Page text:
Sage, Salvia officinalis
A member of the mint family, sage has an extensive list of uses, likely with many more yet unknown. Sage is astringent, oily, and slightly warming in nature, making it a go to for relaxed, atrophic and depressed tissue states. A strengthening herb, sage is excellent for rebuilding vitality during long term illness. Sage is called for with fevers, both those that cause drowsiness, lethargy & delirium or restlessness, spasms and convulsions, and especially if pair with a sore throat. A hot tea of sage brings out its aromatics, stimulating sweating, salivation and internal secretions whereas a cold tea does the opposite, decreasing secretions. Its decreasing effect on secretions also applies to lactation, working as an aid to curb milk production. An astringent and bacteriostatic (stops bacteria from reproducing while not necessarily killing them), sage keys in for sore throats as well as other gum and throat problems including cancker sores, swollen glands, hoarseness, tonsillitis, and laryngitis. Sage has also been used for cataracts as an astringent toner.
Sage is well known as a culinary herb. Cooking fatty meats with sage makes them more digestible. Sage also contains small amounts of bitters & oils which are mildly stimulating to the gallbladder increasing its activity and releasing bile therefore improving digestion, fat and oil absorption as well as elimination. Sage influences the lipid and water balance in the body therefore combating drying out and ageing as well as strengthening the skin and tendons.
Perhaps most intriguing about sage is its effect on the endocrine and nervous systems. Sage reduces appetite, sexual desire, and lactation, all of which are controlled by the hypothalamus. Phyllis Light says that sage is a specific for the transition in fertility levels of estrogen to post-menopausal levels. Sage also preserves the nervous system when it is under extreme attack by viral bacterial febrile diseases.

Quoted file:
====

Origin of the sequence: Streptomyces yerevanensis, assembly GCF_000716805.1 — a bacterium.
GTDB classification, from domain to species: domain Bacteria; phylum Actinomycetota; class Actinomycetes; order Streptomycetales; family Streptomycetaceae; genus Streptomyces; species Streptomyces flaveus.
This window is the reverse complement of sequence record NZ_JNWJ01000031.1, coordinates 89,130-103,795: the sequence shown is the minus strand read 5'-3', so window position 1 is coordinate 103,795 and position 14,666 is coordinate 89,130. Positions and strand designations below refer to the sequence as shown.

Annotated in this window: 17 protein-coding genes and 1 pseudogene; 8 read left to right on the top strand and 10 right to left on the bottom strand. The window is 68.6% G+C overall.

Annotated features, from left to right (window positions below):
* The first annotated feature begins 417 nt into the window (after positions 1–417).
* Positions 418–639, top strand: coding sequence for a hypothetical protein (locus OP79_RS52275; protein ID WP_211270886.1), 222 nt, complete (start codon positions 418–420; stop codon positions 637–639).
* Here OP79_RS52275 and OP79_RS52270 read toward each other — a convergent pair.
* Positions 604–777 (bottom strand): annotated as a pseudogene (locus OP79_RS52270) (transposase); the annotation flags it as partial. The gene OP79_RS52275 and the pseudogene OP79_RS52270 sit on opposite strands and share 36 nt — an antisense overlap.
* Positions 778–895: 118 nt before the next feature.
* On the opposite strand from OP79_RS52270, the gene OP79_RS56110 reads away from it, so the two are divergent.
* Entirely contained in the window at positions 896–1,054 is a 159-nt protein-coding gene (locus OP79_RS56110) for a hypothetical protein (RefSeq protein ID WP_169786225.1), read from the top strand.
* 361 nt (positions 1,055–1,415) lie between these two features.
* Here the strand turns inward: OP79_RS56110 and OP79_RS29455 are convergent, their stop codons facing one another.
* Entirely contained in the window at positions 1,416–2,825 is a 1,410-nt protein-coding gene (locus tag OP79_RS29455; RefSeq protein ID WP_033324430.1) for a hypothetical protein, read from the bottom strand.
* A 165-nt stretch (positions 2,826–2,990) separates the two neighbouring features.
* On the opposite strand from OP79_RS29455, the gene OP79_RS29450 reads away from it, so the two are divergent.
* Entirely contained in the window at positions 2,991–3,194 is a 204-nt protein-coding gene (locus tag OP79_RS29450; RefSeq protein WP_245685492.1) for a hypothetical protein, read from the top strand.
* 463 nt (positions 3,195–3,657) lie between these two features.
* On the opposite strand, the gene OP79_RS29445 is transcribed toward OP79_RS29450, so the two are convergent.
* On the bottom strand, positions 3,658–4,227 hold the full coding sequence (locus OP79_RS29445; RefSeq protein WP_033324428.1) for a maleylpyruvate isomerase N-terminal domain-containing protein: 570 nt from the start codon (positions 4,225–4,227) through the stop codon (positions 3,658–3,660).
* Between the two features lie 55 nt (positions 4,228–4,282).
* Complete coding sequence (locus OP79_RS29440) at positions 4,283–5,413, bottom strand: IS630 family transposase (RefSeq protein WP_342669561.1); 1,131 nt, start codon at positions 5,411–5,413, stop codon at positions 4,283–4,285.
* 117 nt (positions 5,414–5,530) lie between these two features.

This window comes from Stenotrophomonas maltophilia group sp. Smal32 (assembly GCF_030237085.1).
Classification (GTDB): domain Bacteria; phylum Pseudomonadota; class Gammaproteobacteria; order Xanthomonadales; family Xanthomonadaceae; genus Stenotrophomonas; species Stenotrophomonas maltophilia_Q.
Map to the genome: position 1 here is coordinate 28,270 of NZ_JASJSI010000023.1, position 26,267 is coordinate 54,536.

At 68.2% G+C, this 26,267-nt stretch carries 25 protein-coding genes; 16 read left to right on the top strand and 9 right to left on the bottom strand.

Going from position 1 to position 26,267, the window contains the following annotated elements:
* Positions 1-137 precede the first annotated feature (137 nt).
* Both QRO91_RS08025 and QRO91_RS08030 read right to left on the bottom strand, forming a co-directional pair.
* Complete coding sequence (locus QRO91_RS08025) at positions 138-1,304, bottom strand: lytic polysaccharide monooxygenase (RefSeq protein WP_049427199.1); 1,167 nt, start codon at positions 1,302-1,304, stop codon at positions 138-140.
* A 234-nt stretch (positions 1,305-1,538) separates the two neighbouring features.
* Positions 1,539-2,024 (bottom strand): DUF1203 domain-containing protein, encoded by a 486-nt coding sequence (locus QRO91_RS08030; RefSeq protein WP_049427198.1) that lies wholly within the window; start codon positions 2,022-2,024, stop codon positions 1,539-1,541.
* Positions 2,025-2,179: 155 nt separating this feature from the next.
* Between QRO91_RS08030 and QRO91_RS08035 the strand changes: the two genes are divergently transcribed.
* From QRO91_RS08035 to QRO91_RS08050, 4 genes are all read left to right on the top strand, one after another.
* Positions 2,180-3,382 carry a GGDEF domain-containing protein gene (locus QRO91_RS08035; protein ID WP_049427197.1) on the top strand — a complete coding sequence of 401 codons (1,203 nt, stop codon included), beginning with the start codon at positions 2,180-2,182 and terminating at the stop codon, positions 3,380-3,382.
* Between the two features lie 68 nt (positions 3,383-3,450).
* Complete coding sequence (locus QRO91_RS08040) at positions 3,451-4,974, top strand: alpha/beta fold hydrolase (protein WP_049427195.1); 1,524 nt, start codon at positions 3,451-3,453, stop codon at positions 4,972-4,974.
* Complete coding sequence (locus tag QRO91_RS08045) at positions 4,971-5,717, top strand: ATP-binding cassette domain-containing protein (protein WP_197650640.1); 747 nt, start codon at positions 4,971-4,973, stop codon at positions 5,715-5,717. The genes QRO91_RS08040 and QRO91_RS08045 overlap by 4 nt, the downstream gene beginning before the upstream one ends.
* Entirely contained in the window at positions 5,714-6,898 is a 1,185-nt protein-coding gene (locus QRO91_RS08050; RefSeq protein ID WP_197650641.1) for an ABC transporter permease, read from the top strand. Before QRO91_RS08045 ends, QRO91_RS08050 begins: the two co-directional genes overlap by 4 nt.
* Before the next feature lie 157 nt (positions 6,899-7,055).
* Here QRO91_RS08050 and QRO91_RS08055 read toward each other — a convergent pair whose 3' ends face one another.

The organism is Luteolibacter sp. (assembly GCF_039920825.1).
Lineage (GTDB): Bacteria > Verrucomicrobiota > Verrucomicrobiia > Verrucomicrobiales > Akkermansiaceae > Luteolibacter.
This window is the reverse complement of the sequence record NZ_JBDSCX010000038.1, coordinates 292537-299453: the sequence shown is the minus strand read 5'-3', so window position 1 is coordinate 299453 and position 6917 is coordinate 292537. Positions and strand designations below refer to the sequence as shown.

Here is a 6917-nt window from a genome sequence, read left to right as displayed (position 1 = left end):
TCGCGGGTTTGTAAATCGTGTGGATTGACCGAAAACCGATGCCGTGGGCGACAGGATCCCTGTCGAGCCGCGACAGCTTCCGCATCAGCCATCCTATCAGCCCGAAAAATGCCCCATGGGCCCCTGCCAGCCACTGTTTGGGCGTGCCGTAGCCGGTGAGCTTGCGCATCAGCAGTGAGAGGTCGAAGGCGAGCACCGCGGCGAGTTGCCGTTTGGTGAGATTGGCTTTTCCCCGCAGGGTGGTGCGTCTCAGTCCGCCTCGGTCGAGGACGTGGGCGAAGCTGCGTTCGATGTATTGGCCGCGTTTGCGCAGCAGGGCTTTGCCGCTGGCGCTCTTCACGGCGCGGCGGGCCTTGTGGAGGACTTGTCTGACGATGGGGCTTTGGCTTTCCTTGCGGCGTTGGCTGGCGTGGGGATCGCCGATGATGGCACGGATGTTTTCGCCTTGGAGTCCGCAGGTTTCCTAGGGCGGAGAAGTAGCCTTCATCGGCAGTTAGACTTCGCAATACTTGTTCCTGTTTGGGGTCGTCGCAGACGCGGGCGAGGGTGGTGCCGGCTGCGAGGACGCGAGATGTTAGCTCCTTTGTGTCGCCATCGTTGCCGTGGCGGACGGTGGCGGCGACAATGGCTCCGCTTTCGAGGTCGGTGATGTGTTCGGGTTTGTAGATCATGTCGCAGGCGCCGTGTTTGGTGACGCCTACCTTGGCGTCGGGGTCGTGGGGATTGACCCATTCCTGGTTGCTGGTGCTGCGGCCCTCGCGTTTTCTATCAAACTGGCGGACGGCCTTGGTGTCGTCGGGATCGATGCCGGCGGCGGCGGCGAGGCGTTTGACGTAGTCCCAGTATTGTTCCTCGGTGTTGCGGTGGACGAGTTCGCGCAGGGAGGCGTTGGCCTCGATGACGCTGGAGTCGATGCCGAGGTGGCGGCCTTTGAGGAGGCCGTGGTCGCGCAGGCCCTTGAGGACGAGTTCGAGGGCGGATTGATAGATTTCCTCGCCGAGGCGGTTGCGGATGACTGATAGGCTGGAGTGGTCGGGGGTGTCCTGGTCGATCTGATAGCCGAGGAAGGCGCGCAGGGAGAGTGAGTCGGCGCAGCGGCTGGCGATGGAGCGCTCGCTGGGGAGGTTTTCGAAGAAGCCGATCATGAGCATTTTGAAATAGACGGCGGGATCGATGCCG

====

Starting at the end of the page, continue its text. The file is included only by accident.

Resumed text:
Heat Relief Infusion (from Herbal Recipes for Vibrant Health by Rosemary Gladstar)
Around 75% of menopausal women experience hot flashes. This infusion seeks to normalize the body’s response to these experiences and help to ground a woman having a hot flash. Combine the following: 2 parts motherwort, 2 parts black cohosh, 2 parts sage, 1 part blue vervain, 1 part chaste tree berry and mint to taste. Use 1 teaspoon of herbs per cup of water and let steep for 30 minutes. Strain and drink in ¼ cup doses throughout the day, up to 3 cups.
Wet Cough Tea (from Holly Bellebuono)
Wet coughs are generally productive (expelling mucous) which is the body’s way of removing unwanted substances. However, some wet coughs can become explosive and overwhelming. The herbs in this tea calm and partly dry out an overly wet cough. Thyme is a powerful upper and lower respiratory antibacterial herb.
Combine 2 tablespoons dried thyme, 2 tablespoons dried sage and 2 tablespoons dried elderberries in a 1-quart glass jar. Pour enough boiling water over them to fill the jar. Steep for 5 to 8 minutes, tightly covered. Strain the tea and add honey and fresh lemon juice to taste. Drink 3 to 5 hot cups daily.
Use sage fresh or hang to dry and use for tea or cooking. A primer herb for fall and winter health. Sage can also be made into a tincture or infused into vinegar. Sage makes a delicious infused honey.
Cautions/Contraindications: Not appropriate in active excited conditions.
Disclaimer: The information on this page has not been approved by the FDA. Please consult your healthcare practitioner before using herbal products. We do not endorse the websites linked to in the resources and have not extensively reviewed all the information on external pages for accuracy. Everyone reacts differently to herbs and we do not attempt to be completely inclusive in the information and contraindications for each herb.